ZOOM VIDEO CONFERENCE- Homelessness: its social and economic causes and effects

Despite increased policy attention, and the implementation of strategies to halt it, homelessness is on the rise in most European states and remains at stubbornly high levels across developed nations. Its adverse effects on mental and physical health, crime levels, substance abuse, and general wellbeing are profound, and it is urgently necessary to devise means that will bring it to an end. Professor Nicholas Pleace is a globally recognised authority on homelessness, he is Director of the Centre for Housing Policy, the University of York Research Champion for Justice and Equality and holds a Chair in Social Policy at York. His work centres on comparative research, particularly across Europe and the Anglophone countries, and on transdisciplinary research that encompasses inequalities in health, life chances/opportunity and area effects in urban space with a particular focus on housing precarity and homelessness. He has led research for numerous international governmental and non-governmental organisations, and is a member of the European Observatory on homelessness, and of the Women’s Homelessness in Europe Network.  He is also on the Editorial Boards of the European Journal of Homelessness and the International Journal of Housing Policy, and has written very widely on the subject of homelessness, one of his most recent publications being Ending Homelessness? The Contrasting Experiences of Ireland, Denmark and Finland (2020). Guardian article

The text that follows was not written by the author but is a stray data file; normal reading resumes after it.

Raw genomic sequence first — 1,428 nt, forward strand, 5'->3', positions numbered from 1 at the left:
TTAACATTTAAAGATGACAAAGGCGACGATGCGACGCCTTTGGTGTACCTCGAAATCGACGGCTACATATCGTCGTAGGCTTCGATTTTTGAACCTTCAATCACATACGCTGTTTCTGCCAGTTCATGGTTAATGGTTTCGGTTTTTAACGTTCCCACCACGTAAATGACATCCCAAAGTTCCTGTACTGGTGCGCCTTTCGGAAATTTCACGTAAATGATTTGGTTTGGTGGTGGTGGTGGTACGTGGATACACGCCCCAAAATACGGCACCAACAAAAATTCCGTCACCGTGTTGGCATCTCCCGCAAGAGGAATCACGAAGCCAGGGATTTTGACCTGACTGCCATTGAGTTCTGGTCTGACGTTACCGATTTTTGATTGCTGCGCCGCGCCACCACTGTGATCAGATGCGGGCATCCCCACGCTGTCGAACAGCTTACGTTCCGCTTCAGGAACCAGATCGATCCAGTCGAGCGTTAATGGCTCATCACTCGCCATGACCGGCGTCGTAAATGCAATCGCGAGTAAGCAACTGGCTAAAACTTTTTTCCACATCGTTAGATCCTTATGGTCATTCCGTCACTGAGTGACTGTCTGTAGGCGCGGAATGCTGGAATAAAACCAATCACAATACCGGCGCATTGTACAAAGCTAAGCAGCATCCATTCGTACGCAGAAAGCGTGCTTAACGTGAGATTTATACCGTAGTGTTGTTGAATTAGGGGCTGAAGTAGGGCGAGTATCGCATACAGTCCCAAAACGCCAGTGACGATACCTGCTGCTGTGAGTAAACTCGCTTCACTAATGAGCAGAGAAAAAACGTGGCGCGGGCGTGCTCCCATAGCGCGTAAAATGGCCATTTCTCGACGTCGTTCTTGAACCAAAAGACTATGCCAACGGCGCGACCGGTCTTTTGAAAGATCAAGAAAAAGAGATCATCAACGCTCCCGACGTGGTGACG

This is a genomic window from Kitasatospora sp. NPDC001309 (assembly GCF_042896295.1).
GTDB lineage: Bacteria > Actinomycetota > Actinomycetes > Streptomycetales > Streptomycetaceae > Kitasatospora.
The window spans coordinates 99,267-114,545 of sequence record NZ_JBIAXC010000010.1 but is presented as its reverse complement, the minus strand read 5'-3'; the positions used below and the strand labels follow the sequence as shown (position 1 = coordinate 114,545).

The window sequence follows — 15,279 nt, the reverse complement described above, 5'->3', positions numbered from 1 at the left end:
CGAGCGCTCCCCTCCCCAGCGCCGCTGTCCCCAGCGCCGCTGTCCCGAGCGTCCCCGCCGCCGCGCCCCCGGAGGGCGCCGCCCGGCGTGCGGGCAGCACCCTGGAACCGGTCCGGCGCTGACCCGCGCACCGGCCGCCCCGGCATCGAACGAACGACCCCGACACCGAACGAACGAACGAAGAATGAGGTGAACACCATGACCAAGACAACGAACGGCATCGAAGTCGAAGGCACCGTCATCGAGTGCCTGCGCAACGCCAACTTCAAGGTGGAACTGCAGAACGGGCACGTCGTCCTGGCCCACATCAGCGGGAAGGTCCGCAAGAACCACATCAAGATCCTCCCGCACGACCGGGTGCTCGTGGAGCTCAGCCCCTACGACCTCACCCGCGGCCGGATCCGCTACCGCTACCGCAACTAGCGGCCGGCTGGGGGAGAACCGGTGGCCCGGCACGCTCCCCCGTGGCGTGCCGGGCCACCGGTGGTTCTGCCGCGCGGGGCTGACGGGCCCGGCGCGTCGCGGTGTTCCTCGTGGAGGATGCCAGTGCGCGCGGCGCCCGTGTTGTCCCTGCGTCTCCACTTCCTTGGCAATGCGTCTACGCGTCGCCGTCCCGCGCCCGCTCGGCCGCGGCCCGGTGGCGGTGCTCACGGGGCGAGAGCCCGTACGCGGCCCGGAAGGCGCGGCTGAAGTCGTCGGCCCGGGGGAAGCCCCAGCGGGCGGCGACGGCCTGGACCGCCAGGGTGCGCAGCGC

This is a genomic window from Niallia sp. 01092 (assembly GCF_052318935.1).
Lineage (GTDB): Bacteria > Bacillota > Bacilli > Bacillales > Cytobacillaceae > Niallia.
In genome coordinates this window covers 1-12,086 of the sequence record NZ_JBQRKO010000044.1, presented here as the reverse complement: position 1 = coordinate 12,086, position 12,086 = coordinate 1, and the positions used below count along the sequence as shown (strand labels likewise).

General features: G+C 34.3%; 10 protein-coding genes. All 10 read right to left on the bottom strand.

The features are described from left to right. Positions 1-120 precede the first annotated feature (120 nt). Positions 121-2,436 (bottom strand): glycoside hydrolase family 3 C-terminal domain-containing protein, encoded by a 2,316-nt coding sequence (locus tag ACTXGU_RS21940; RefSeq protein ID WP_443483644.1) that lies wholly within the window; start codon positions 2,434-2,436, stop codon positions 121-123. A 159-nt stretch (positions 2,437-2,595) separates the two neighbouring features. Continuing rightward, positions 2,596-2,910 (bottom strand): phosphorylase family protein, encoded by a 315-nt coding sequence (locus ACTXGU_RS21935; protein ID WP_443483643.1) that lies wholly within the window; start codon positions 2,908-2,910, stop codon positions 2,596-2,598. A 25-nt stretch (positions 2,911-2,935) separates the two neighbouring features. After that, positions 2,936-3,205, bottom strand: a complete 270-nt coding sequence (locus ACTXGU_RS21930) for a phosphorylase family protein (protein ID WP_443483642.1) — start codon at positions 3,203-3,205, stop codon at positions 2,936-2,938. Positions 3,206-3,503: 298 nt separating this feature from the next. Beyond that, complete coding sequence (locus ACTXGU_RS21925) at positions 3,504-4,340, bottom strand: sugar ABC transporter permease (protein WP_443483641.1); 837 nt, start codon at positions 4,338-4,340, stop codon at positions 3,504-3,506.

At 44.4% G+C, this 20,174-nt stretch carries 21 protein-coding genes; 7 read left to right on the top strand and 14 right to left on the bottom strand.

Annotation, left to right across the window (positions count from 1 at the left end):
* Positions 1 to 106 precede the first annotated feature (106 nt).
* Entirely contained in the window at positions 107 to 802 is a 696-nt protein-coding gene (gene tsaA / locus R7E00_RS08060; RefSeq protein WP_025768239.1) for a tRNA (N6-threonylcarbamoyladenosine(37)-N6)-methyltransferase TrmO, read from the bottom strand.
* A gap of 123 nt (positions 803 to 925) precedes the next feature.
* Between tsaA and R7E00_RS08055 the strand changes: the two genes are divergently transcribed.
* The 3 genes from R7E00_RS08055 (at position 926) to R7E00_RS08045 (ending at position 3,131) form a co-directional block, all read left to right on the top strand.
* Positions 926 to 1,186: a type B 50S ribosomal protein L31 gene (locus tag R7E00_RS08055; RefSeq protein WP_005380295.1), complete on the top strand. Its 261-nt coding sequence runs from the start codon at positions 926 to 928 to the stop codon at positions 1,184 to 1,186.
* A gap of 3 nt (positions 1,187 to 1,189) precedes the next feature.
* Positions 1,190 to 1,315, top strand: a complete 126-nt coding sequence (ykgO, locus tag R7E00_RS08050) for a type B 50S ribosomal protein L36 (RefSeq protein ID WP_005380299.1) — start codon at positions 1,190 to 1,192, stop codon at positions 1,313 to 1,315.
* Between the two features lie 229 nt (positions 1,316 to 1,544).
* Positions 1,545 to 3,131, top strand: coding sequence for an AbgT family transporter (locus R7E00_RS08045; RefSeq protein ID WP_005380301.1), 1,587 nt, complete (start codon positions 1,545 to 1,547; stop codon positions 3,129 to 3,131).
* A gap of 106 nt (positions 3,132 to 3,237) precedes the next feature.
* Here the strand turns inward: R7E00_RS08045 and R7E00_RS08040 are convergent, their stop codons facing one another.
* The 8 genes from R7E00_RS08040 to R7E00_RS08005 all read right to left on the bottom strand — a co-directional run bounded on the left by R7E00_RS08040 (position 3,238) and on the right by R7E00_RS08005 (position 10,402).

16th March 2020


Racism and Capitalism – two sides of the same coin?

Racism is outwardly condemned as an evil in our purportedly ‘liberal’ societies, yet it is inextricably linked to capitalism through violent histories of racist expropriation, and centuries of slavery and empire. Modern capitalism is built upon these histories, and Gargi Bhattacharyya argues that it is only by tracking the interconnections between its changing development and racism that we can hope to address the most urgent challenges of social injustice today. She is Professor of Sociology at the University of East London, where her research interests lie in the areas of ‘race’ and racisms, sexualities, global cultures, the ‘War on Terror’, austerity and racial capitalism. She has written widely on all these issues, and her most recent bookRethinking Racial Capitalism: Questions of Reproduction and 3rd Survival, was published by Rowman and Littlefield last year. 

3rd June 2019